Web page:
The Crown Prince is to marry the Princess Brenda of Irania, but the Princess declines the arranged marriage. Relieved, Florizel heads for London, with the Colonel, where he seeks adventure ...
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Bob is a struggling artist who paints for his own amusement. Julie is a rich society girl. When they meet, it is cute and they are soon married. Living in a small apartment with the ... See full summary »
Two days before Marian and Ned are to be married, he is killed by the husband of a woman he was seeing on the side. Marian becomes withdrawn and they send her to the Canadian Rockies for ... See full summary »
Alfred E. Green,
Two professional people marry, but the wife insists that they be celibate for the first three months, just to see if they are truly compatible. The husband tries various tricks to lure his ... See full summary »
Mimi has tried everything to become the bride to Alan, but he chooses Elizabeth instead. The ironic part is that Mimi's mother writes romance novels and neither one has had any luck with ... See full summary »
Sergeant Victor comes to the French Foreign Legion after taking the blame for his brother's crime. Cigarette falls in love with him though Major Doyle is in love with her. Doyle sends ... See full summary »
The Crown Prince is to marry the Princess Brenda of Irania, but the Princess declines the arranged marriage. Relieved, Florizel heads for London, with the Colonel, where he seeks adventure and a good time. Talking with a stranger, he learns that there is a private club called the Suicide Club. Taking this to be a ruse or a trick, he joins in and sees a mysterious Lady that he has meet once before on his way to London. He will find that this club may not be a ruse and that the cold dark stare of this Lady might cost him dearly. Written by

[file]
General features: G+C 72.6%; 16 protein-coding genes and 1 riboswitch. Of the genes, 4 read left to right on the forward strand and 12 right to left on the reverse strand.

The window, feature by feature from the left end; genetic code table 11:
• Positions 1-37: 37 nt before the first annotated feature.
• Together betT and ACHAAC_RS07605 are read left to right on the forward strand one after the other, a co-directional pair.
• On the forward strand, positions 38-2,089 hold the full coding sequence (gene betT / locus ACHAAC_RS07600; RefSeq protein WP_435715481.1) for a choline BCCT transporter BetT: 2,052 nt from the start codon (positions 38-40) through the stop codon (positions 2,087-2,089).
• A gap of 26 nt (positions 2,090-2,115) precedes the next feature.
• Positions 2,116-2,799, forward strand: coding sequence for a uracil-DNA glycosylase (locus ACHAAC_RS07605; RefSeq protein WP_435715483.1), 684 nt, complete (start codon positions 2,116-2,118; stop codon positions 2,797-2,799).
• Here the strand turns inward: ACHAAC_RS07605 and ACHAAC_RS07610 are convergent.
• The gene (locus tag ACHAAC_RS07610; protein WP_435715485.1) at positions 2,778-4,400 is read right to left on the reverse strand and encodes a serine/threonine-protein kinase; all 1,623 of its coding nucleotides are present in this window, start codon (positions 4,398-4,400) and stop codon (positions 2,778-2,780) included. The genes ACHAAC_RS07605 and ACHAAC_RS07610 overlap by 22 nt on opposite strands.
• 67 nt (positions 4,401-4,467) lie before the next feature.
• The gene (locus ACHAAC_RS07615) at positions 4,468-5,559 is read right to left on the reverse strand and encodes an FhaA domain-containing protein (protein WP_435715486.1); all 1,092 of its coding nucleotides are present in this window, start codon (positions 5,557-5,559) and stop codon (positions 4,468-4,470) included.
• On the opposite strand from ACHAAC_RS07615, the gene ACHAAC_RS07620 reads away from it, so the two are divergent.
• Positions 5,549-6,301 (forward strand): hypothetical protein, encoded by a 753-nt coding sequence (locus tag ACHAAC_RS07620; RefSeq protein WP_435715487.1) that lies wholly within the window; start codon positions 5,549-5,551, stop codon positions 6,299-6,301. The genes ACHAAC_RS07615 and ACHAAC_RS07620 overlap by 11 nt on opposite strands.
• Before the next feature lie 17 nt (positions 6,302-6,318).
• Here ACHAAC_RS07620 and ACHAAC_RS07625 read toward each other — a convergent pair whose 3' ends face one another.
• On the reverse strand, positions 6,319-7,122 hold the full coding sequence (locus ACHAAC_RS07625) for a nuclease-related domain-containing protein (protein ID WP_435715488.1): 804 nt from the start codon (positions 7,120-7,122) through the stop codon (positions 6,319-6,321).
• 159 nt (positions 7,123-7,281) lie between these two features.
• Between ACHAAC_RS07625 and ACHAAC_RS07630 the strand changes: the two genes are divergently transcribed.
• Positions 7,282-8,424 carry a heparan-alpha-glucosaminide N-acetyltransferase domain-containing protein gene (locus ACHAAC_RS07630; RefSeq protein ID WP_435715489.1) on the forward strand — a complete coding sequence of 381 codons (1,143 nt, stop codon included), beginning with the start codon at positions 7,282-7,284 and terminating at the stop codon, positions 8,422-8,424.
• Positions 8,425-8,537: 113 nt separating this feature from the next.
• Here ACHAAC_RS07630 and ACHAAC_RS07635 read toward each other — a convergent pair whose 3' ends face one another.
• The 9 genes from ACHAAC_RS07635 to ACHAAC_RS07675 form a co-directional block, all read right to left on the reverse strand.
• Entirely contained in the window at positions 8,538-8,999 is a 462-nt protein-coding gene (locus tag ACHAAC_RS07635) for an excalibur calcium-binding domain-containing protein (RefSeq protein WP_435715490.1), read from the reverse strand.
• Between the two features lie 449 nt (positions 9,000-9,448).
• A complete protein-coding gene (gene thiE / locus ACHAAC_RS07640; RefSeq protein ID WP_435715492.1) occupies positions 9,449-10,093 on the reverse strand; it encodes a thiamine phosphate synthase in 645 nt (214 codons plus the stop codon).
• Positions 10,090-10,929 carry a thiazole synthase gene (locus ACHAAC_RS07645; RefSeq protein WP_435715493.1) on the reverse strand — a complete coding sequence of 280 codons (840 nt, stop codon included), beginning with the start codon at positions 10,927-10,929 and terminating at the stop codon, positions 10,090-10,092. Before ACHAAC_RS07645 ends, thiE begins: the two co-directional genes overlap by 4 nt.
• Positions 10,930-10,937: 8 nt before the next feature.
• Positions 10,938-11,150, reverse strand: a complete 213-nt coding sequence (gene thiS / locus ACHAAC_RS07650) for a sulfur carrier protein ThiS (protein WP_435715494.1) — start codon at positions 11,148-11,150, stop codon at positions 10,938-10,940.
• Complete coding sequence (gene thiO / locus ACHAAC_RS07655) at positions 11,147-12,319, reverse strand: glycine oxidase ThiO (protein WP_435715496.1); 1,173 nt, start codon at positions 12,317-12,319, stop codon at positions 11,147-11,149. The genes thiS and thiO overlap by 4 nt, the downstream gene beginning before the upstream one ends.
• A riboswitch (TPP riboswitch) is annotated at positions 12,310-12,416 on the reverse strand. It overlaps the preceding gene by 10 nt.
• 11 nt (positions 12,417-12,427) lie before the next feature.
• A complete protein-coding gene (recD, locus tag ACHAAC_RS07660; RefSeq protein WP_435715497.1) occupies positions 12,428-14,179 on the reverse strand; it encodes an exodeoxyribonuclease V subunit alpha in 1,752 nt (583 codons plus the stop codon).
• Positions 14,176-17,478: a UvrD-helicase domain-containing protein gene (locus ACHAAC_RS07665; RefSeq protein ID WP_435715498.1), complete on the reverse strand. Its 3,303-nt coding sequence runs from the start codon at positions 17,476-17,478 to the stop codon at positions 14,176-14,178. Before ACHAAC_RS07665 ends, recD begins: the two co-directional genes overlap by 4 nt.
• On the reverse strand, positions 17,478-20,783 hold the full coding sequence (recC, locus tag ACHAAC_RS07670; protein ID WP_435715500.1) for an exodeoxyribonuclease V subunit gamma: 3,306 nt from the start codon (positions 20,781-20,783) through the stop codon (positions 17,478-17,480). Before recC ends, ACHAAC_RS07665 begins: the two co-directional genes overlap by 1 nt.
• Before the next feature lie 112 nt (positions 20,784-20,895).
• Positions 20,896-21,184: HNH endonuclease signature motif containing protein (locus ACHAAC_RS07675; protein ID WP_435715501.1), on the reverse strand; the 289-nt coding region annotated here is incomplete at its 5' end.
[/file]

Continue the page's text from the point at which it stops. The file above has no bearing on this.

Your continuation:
Tony Fontana <email@example.com>
Both David Holt (as Florizel as a Child) and Virginia Weidler (as Miss Vandeleur as a Child) are listed in the cast in some contemporary reviews, but they did not appear in the viewed print. In fact, they do appear in the film's trailer. In all likelihood, their scenes were cut just before the official opening date as they are are credited in some of those reviews. See more »
I'll take my auntie's plum pudding. I can have it waxed after the dog is acquitted.
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At first sight this MGM oddity looks like a typical over-the-top 30s effort, but I found it growing on me (despite the ever-increasing number of loose ends - why? what? how?). If you can accept Montgomery and Russell as 18th century foreign Royals who blend perfectly in a Britain even more nutty than it's usually depicted, then this is quite an enjoyable and unusually imaginative slice of early Hollywood.
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